"The emphasis was on quality and this was drummed into you. And you took pride in your work. I was proud to say I was a Pringle's worker."
These were the comments of one-time Pringle frameworker Andy Amos, pictured, as he reflected on the Pringle's of yesteryear. When the knitwear industry was in its prime and when Pringle was famed for its garments, which were wanted worldwide.
Andy told the Hawick News: "I started work in Pringle in 1954 and Robbie Knox was my foreman. And I still remember being told from the very start that it was quality that counted most and to do the job right.
"After finishing my apprenticeship I did two years' national service. But the mill kept your job open for you and once I was finished I was back standing at a frame in Pringle's."
With Pringle extending their top mill, Andy moved from the now long-gone Weensland factory to Rodono. "We were very busy and so was the rest of the town," said Andy. "You could pick and choose your job in the mills. You could pick up the Hawick paper on a Wednesday and by Friday you could have another job if you wanted it.
He continued: "Pringle's made real high-class garments and knitted for top film stars such as Frank Sinatra and Doris Day. The Queen and The Queen Mother as well as other members of the Royal family also got their knitwear from Pringle's. And in the mill there were plaques showing that we had knitted for royalty and I was very proud of that."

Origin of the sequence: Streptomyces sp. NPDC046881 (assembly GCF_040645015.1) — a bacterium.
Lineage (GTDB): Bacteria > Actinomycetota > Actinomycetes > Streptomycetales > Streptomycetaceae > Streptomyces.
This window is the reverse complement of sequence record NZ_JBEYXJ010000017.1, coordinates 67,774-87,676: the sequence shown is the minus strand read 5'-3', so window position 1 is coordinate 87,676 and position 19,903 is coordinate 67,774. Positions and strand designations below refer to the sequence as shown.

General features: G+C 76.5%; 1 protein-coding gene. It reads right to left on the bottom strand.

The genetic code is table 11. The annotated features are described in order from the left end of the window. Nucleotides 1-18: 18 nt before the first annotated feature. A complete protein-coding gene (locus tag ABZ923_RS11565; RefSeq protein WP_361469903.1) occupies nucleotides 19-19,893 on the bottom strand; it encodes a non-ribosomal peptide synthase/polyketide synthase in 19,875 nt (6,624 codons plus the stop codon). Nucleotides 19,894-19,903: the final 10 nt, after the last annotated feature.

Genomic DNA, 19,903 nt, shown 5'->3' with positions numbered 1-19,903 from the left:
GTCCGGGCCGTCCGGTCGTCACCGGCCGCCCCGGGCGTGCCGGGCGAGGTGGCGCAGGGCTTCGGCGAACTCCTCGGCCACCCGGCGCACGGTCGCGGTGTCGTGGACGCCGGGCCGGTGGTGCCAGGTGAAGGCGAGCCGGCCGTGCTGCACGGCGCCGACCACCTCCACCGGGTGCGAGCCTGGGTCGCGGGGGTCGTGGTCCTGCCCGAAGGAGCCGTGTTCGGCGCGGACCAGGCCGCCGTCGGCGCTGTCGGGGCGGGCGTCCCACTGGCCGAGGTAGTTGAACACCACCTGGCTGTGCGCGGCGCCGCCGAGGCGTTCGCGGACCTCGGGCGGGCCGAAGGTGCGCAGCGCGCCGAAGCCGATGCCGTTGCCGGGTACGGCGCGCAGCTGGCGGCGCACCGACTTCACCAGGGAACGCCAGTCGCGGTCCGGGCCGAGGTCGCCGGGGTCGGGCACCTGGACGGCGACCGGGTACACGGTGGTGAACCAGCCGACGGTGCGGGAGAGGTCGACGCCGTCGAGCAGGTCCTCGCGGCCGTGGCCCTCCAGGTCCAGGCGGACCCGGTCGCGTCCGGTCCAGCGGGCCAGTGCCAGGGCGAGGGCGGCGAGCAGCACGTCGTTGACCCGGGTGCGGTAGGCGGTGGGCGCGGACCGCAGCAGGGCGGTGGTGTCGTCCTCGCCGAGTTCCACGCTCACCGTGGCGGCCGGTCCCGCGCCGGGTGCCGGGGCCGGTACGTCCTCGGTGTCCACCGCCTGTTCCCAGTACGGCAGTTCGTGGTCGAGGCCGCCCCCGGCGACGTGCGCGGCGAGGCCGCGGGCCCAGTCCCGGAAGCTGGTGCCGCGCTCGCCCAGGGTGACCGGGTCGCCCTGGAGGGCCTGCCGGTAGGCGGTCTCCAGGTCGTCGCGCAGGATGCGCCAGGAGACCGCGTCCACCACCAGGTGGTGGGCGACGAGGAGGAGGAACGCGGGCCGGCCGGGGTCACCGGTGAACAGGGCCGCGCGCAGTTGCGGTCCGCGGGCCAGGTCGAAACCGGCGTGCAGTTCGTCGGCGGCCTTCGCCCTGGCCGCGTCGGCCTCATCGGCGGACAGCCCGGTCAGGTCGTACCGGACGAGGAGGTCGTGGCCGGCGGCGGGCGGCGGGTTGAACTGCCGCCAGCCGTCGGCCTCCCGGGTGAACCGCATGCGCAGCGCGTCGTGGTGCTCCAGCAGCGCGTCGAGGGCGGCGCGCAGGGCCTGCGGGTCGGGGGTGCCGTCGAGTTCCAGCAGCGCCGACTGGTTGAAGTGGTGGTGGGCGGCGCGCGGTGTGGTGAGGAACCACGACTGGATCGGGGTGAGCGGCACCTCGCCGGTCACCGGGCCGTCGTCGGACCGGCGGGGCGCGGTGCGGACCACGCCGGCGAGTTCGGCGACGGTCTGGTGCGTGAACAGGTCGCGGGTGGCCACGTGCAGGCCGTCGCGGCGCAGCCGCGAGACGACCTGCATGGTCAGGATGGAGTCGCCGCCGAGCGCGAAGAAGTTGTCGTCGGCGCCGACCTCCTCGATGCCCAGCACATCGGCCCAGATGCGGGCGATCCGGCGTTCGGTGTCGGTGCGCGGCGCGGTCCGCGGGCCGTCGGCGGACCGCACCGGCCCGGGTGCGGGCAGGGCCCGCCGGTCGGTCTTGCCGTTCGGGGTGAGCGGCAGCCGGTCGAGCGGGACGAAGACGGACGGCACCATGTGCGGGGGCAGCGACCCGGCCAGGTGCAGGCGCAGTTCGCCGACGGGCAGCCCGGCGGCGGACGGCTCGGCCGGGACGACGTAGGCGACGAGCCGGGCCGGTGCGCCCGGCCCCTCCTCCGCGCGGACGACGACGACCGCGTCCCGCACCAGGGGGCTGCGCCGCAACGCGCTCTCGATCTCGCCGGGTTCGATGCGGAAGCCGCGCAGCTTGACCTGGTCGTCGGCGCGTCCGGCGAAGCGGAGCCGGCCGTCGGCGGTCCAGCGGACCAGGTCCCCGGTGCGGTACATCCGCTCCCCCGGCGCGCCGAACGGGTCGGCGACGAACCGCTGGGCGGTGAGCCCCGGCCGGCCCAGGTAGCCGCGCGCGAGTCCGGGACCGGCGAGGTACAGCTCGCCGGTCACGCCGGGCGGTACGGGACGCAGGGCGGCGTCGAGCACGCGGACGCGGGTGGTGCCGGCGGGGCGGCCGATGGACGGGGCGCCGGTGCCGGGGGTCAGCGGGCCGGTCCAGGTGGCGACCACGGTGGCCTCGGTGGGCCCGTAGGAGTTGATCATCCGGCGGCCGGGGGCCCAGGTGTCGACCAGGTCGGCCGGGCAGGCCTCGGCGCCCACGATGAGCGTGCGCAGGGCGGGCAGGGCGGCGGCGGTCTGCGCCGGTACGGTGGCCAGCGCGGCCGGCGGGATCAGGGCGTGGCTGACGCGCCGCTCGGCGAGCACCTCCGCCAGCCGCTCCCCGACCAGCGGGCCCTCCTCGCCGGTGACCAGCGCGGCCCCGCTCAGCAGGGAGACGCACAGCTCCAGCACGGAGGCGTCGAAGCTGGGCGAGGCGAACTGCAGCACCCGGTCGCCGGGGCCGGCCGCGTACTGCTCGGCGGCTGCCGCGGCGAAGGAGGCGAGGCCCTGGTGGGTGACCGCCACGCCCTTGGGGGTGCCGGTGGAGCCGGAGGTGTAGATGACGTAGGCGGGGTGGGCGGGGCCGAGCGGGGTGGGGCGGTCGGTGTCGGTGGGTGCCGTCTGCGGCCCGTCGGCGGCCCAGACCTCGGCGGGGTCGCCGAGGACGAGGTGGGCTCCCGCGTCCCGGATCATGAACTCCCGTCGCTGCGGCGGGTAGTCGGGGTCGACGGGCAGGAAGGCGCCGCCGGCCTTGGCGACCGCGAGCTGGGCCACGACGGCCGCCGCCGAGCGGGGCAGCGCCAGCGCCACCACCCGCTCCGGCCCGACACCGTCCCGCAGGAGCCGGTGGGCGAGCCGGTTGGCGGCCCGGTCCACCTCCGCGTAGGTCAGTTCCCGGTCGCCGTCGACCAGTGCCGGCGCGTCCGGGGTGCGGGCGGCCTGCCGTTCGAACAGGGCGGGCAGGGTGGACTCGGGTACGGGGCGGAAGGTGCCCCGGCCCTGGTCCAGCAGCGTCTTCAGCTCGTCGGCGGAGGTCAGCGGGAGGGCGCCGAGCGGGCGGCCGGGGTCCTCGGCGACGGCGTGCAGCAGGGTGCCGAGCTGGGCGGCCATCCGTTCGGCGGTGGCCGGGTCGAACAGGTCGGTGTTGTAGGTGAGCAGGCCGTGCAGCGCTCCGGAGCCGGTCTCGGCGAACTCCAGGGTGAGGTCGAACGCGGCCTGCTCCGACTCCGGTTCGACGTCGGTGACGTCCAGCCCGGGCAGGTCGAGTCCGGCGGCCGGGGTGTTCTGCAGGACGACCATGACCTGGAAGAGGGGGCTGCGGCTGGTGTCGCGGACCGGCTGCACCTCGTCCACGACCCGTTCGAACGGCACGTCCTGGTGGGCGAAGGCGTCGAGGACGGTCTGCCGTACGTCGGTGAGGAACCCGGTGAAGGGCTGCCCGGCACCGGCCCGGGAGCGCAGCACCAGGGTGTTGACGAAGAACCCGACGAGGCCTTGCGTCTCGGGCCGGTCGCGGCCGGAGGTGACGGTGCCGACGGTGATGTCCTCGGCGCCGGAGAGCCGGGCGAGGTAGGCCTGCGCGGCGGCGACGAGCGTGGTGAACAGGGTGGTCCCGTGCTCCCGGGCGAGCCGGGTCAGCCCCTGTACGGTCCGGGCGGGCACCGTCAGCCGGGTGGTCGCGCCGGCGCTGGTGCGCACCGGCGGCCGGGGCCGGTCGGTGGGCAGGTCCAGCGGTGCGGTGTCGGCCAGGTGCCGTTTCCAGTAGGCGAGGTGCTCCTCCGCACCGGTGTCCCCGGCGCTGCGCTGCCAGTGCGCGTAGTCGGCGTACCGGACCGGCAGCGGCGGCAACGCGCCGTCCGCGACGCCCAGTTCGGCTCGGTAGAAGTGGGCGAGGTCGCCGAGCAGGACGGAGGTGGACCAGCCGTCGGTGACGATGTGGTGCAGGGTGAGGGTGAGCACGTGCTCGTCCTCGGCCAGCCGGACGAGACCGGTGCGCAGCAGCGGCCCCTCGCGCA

Andy also recalls: "Work was fun then. You used to get plenty of laughs but you always worked hard and did your job.
"Pringle's had their own hockey and cricket teams and held all sorts of functions such as sports awards nights and there was always a bit of camaraderie in the mill."
Andy, who was to become frame foreman as well as work in the sample room, was to see things change though and he says: "They began to bring bosses in who hadn't a clue about knitwear as they had worked in other industries. And that was the start of it. Quality disappeared and quantity came in."
Andy, who left Pringle's to join Johnstons before retiring six years ago, was, however, stunned with the happenings of this week.
"People realised things were not great, but I didn't think Pringle's would just shut their doors.
"I worked in Pringle, so did my mother and father, my two sisters and one of my brothers as well as many Hawick families. And it's so sad to see Pringles finish up the way it has."